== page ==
Records contradict Mezzatesta
The state Ethics Commission mostly took House Education Chairman Jerry Mezzatesta at his word when the panel dismissed two ethics complaints against him last week.
But public documents contradict Mezzatesta's statements to the commission and the reasons agency officials gave for abruptly ending an investigation.
Ethics Commission officials, for instance, concluded that Mezzatesta could legally collect two taxpayer-funded paychecks at the same time because he continues to work as a "community specialist/grant writer" for Hampshire County schools while attending legislative sessions.
Records show, however, that Mezzatesta takes paid "professional leave" from his Hampshire board office job when he attends legislative sessions.
Mezzatesta has taken at least 65 paid professional leave days since July and 70 days the previous year - about one of every three days he's supposed to be at work, according to documents obtained by the Gazette under the Freedom of Information Act.
School employees normally take such leave to attend conferences and seminars.
"We have no records he took professional leave," Lew Brewer, Ethics Commission executive director, said Monday. "We were told something different. He says he's still working while he's in the Legislature."
Those who filed the ethics complaints said Monday that Mezzatesta's decision to take paid professional leave shows that he wasn't working two separate jobs - only getting paid twice for the same work.
"If he's doing both jobs, why would he need to take professional leave?" said Tifney Terry, a former Kanawha County school board candidate who filed a complaint against Mezzatesta. "If you're taking professional leave, you're not doing your job."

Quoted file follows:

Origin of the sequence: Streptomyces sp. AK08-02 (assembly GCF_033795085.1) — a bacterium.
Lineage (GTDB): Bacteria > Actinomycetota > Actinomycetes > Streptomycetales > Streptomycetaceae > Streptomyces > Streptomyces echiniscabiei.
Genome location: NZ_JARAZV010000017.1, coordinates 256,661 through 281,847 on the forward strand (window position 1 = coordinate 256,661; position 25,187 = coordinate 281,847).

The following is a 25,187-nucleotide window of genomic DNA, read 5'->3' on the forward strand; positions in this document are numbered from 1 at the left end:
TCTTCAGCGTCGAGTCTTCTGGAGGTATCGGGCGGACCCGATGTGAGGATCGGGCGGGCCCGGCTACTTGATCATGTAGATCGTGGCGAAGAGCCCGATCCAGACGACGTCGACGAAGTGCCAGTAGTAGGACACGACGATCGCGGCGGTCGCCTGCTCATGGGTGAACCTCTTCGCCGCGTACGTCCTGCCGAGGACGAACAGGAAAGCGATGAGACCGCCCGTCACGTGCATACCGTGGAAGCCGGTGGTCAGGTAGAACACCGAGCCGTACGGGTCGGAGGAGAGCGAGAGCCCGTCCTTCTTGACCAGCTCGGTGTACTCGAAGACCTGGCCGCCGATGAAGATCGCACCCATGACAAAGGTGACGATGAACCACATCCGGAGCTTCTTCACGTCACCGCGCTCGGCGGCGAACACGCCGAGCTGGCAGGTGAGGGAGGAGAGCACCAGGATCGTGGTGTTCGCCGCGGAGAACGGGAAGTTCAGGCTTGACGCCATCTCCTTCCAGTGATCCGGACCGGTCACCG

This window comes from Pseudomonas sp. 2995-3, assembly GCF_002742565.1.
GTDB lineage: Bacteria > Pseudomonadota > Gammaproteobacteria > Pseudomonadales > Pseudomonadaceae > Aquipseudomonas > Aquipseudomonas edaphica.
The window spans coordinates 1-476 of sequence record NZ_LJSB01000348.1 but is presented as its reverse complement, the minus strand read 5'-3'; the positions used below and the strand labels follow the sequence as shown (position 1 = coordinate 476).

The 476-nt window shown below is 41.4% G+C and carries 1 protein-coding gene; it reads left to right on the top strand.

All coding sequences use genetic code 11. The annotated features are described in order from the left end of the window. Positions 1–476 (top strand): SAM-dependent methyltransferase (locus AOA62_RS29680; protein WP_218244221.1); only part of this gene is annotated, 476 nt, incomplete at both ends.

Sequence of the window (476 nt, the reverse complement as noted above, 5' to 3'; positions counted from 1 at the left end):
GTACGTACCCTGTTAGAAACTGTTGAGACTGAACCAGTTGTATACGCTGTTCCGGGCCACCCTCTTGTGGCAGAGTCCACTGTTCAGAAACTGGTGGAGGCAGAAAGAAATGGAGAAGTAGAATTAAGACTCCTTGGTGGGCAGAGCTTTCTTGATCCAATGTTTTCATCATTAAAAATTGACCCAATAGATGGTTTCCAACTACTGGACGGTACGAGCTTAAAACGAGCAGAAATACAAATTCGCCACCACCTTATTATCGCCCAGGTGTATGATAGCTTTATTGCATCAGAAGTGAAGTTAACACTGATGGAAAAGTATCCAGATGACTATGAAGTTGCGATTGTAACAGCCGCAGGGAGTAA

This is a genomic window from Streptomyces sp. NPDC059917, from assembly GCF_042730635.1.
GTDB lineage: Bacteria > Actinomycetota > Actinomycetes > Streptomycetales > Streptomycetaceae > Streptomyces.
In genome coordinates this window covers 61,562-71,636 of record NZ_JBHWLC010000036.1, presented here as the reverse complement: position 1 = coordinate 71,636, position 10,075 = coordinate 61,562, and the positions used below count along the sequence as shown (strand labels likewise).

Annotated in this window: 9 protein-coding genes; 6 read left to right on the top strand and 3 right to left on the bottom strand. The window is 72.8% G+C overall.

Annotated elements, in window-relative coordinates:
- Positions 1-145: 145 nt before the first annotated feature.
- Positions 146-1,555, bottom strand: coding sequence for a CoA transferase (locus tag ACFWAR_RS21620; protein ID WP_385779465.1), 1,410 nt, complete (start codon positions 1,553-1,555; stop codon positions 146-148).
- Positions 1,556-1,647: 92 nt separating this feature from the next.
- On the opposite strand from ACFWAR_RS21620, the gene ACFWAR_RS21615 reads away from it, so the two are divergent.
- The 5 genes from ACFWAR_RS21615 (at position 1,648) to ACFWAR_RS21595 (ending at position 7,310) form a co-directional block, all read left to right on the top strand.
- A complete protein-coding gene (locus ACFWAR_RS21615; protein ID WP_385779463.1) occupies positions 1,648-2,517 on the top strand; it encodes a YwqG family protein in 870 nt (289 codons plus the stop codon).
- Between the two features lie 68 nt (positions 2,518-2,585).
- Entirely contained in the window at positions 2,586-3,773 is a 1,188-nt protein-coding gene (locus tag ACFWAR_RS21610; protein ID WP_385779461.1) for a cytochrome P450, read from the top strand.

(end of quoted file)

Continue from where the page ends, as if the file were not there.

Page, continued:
The commission hired a $40-per-hour retired Internal Revenue Service agent to conduct the Mezzatesta investigation. The investigator, John Weaver, drove to Hampshire County during the probe, but apparently didn't retrieve Mezzatesta's pay records.
Brewer said Monday he would not reopen the investigation.
"Taking professional leave isn't prohibited by the ethics law," Brewer said. "We have no authority to second-guess when he's allowed to take leave."
Mezzatesta praised the Ethics Commission's decision Monday.
"I am confident the commission looked into every corner of the code in both ethical as well as legal terms in the investigation which found that I did nothing wrong," he said in a news release. "I am not surprised with the decision because I have always conducted my legislative and other professional activities in a manner consistent with the law and in the highest professional standards."
Mezzatesta gets about $60,000 a year as a community specialist/grant writer, and another $24,000 in legislative pay.
No other West Virginia school employee who also serves in the Legislature collects two paychecks simultaneously. Nor do the school employees/legislators take paid professional leave during legislative sessions. They take unpaid leave.
Last week, the Ethics Commission also dismissed a second complaint that accused Mezzatesta of improperly soliciting grants from the state Department of Education.